Detecting the Electric Field

You are actually fairly familiar with electric fields too, but you may not know it. Have you ever rubbed your feet against the floor and then shocked your brother or sister? Have you ever zipped down a plastic slide and noticed that your hair is sticking straight up when you get to the bottom? Both phenomena are caused by electric fields and they are everywhere!


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43 Responses to “Detecting the Electric Field”
  1. Aurora says:

    It’s based on the idea that atoms atoms are mostly empty space, and it’s the charges that hold things together. You and I feel solid, the table and chairs feel solid, the ground feels solid, right? That’s because of the forces that keep everything from flying apart. Inside each little atom is a nucleus in the center and a cloud of electrons around it. If the atom was the size of the earth, the nucleus would be the size of a football field… so most of the space between that football field and the surface of the earth would be empty space. It’s the forces that hold the atoms together that we get that “solid” feeling from. Does that help?

  2. hollynoble says:

    When you were talking in the Force introduction reading about friction and how a person doesn’t sit on a chair, it’s just the electromagnetic field around a person’s atoms and the chairs atoms that are touching — could you explain that a little bit more please? I can actually feel the chair when I sit in it, so it really feels like my matter is touching the chair’s matter. Thanks.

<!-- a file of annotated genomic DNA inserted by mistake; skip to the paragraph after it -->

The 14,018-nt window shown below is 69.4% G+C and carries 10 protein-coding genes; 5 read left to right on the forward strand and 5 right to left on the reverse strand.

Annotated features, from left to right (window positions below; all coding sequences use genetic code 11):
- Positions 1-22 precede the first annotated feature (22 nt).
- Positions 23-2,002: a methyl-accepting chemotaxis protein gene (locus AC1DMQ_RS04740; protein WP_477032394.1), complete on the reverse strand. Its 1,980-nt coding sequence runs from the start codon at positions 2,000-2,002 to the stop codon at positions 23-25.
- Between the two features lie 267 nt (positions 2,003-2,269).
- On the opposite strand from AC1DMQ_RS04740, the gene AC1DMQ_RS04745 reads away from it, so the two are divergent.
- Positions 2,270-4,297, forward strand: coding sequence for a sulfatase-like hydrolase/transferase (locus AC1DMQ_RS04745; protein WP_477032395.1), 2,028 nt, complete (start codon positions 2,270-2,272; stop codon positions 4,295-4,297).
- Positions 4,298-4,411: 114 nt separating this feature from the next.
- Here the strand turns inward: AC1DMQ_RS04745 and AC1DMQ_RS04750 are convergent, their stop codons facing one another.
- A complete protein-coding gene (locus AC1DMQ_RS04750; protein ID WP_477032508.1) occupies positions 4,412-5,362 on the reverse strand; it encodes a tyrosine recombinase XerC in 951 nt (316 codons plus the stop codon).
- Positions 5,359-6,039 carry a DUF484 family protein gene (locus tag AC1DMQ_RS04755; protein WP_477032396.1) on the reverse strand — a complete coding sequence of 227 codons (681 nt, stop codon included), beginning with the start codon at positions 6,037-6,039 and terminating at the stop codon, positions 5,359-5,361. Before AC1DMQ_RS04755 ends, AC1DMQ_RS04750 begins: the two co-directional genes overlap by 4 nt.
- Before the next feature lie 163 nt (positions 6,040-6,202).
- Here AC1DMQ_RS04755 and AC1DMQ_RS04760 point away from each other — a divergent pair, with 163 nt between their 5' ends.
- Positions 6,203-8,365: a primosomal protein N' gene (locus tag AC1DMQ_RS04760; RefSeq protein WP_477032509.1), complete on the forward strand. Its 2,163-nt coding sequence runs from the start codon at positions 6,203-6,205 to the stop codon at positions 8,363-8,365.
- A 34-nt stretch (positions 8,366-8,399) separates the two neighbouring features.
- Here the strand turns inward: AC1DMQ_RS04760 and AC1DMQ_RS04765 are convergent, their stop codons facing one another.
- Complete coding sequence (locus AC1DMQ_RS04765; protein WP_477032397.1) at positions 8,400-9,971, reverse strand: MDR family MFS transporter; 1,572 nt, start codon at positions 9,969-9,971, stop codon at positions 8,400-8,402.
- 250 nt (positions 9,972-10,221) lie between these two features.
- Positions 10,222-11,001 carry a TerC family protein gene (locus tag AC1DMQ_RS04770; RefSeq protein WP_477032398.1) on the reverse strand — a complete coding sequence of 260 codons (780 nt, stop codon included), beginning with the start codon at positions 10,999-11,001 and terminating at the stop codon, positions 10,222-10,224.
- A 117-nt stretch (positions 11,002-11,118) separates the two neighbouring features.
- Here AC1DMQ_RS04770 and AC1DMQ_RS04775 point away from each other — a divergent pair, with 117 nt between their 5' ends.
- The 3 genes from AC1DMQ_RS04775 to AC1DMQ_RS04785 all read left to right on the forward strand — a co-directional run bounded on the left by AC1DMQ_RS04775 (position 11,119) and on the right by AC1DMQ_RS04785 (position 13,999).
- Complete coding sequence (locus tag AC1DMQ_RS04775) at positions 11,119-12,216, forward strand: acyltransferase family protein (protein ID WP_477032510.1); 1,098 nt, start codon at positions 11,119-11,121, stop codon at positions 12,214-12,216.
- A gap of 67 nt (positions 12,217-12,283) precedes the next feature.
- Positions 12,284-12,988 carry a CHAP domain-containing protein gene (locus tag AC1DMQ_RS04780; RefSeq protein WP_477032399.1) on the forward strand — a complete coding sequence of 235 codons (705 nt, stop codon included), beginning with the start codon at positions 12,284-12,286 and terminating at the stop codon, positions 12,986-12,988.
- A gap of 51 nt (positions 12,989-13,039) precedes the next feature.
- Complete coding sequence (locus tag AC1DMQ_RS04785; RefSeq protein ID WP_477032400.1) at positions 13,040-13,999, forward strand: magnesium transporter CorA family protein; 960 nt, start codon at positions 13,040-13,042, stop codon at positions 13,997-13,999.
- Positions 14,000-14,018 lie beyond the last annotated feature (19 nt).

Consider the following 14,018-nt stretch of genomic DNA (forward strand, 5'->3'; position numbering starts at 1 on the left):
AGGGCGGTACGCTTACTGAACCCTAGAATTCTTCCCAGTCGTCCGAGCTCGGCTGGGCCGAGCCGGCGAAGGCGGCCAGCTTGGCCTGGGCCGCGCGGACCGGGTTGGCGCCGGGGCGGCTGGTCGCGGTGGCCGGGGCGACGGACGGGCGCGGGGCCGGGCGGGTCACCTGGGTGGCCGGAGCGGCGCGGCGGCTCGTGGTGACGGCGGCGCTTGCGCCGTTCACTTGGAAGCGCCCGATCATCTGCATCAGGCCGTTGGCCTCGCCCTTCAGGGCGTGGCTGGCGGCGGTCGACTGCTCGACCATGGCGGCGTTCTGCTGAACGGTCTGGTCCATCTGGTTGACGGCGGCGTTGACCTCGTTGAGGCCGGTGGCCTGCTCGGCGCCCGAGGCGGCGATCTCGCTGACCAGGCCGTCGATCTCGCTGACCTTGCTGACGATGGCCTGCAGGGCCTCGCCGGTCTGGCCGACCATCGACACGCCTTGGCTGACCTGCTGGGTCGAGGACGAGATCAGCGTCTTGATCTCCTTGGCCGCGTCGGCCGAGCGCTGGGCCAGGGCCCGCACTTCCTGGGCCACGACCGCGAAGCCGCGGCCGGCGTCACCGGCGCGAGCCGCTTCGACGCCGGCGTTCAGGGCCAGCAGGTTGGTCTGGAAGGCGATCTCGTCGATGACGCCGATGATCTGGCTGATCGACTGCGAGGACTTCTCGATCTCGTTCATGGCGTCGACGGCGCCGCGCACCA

3. Aurora says:

    Sure – I bet you can figure something out! 🙂

  4. Nohemi Pitts says:

    Hi Aurora!

    We are just getting this project under hand. Can you make one with SUPER fun things like a volcano or something?

  5. Aurora says:

    I’ve had that happen to me also! It’s usually from the friction of the wheels picking up a charge and then storing it on the grocery cart, and because it’s metal it distributes the charge over the whole cart. And the wheels are constantly rubbing as you wheel your way down the aisle, so it’s constantly picking up more and more charge. Notice that you only get a shock when you remove or place your hand on the cart… if you keep in direct contact with the cart, you don’t constantly get shocked.

  6. Andrea Rosario says:

    Hi Aurora,

    This was a fun experiment. Thank you! I was wondering how you can get shocked and/or have the ability to touch other people and shock them when you’re in a grocery store. It comes from the metal in the cart, right? Why does it happen?

    I appreciate your time!
    Arteah Rosario

  7. Aurora says:

    Awesome idea Daniel!

  8. Hertha McLendon says:

    I made my own project !! for this project you need 3 high quality magnets. stack 2 of them in a T shape so one pulls and one pushes. then put the other magnet close so it should go up and down. daniel 8 yrs. old. you can try it !!!!!

  9. Aurora says: